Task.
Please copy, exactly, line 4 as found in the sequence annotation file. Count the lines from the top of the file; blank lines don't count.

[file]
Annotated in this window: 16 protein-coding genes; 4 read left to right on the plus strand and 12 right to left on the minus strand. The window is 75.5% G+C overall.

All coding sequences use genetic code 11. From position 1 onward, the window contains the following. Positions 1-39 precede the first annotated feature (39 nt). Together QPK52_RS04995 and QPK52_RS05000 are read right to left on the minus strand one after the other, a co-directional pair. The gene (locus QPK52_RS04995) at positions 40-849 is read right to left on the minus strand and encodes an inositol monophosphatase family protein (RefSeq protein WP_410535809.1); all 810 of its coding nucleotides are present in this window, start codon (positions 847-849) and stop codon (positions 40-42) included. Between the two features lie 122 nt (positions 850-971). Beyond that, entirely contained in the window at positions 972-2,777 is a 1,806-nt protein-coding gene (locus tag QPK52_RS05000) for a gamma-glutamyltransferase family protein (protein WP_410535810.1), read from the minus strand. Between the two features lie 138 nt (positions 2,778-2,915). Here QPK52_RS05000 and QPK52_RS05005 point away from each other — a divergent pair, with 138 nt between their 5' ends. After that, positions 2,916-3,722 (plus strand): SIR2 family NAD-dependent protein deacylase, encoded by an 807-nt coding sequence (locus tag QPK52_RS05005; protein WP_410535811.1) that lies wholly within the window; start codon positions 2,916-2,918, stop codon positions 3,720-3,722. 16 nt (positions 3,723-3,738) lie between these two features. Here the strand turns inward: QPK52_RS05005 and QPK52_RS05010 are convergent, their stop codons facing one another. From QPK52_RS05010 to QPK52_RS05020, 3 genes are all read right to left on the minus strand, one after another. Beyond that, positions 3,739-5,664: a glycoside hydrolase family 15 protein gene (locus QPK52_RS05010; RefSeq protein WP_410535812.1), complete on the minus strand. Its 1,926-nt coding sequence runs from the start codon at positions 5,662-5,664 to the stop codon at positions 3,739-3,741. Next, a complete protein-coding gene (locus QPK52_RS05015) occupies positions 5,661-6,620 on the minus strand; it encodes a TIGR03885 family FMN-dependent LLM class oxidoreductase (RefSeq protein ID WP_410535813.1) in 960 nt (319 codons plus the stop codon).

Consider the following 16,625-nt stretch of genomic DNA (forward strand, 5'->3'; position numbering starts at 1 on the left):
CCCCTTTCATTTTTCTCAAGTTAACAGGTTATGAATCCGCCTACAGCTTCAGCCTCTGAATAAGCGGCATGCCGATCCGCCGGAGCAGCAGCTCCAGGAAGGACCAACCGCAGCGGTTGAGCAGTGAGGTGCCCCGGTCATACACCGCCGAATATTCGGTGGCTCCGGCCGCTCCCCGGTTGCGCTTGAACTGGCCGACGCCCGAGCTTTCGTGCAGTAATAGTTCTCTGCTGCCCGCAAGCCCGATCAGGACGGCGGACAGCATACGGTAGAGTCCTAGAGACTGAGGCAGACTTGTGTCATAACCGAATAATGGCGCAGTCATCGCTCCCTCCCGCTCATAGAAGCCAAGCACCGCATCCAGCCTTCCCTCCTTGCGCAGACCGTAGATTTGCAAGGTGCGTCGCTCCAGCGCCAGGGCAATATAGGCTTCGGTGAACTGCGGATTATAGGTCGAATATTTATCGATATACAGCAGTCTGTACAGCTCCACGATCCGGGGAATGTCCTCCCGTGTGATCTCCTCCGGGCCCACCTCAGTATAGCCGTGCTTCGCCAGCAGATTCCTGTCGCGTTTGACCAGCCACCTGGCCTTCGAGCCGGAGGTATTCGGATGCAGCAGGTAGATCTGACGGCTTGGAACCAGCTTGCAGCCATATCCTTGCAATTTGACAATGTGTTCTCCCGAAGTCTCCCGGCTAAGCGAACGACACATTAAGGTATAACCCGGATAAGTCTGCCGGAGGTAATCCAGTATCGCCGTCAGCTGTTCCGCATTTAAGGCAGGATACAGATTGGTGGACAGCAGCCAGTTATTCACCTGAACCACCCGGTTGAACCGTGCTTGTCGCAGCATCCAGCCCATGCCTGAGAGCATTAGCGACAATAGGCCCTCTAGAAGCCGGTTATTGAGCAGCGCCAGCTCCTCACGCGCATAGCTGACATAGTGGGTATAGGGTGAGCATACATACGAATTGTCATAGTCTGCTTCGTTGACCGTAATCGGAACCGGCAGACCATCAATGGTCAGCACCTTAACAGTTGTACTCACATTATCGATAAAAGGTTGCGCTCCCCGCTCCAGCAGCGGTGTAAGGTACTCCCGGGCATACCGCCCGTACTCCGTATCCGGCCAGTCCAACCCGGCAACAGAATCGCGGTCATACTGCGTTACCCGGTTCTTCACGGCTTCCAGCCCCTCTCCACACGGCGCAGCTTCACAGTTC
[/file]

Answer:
CCCCTTTCATTTTTCTCAAGTTAACAGGTTATGAATCCGCCTACAGCTTCAGCCTCTGAATAAGCGGCATGCCGATCCGCCGGAGCAGCAGCTCCAGGAAGGACCAACCGCAGCGGTTGAGCAGTGAGGTGCCCCGGTCATACACCGCCGAATATTCGGTGGCTCCGGCCGCTCCCCGGTTGCGCTTGAACTGGCCGACGCCCGAGCTTTCGTGCAGTAATAGTTCTCTGCTGCCCGCAAGCCCGATCAGGACGGCGGACAGCATACGGTAGAGTCCTAGAGACTGAGGCAGACTTGTGTCATAACCGAATAATGGCGCAGTCATCGCTCCCTCCCGCTCATAGAAGCCAAGCACCGCATCCAGCCTTCCCTCCTTGCGCAGACCGTAGATTTGCAAGGTGCGTCGCTCCAGCGCCAGGGCAATATAGGCTTCGGTGAACTGCGGATTATAGGTCGAATATTTATCGATATACAGCAGTCTGTACAGCTCCACGATCCGGGGAATGTCCTCCCGTGTGATCTCCTCCGGGCCCACCTCAGTATAGCCGTGCTTCGCCAGCAGATTCCTGTCGCGTTTGACCAGCCACCTGGCCTTCGAGCCGGAGGTATTCGGATGCAGCAGGTAGATCTGACGGCTTGGAACCAGCTTGCAGCCATATCCTTGCAATTTGACAATGTGTTCTCCCGAAGTCTCCCGGCTAAGCGAACGACACATTAAGGTATAACCCGGATAAGTCTGCCGGAGGTAATCCAGTATCGCCGTCAGCTGTTCCGCATTTAAGGCAGGATACAGATTGGTGGACAGCAGCCAGTTATTCACCTGAACCACCCGGTTGAACCGTGCTTGTCGCAGCATCCAGCCCATGCCTGAGAGCATTAGCGACAATAGGCCCTCTAGAAGCCGGTTATTGAGCAGCGCCAGCTCCTCACGCGCATAGCTGACATAGTGGGTATAGGGTGAGCATACATACGAATTGTCATAGTCTGCTTCGTTGACCGTAATCGGAACCGGCAGACCATCAATGGTCAGCACCTTAACAGTTGTACTCACATTATCGATAAAAGGTTGCGCTCCCCGCTCCAGCAGCGGTGTAAGGTACTCCCGGGCATACCGCCCGTACTCCGTATCCGGCCAGTCCAACCCGGCAACAGAATCGCGGTCATACTGCGTTACCCGGTTCTTCACGGCTTCCAGCCCCTCTCCACACGGCGCAGCTTCACAGTTC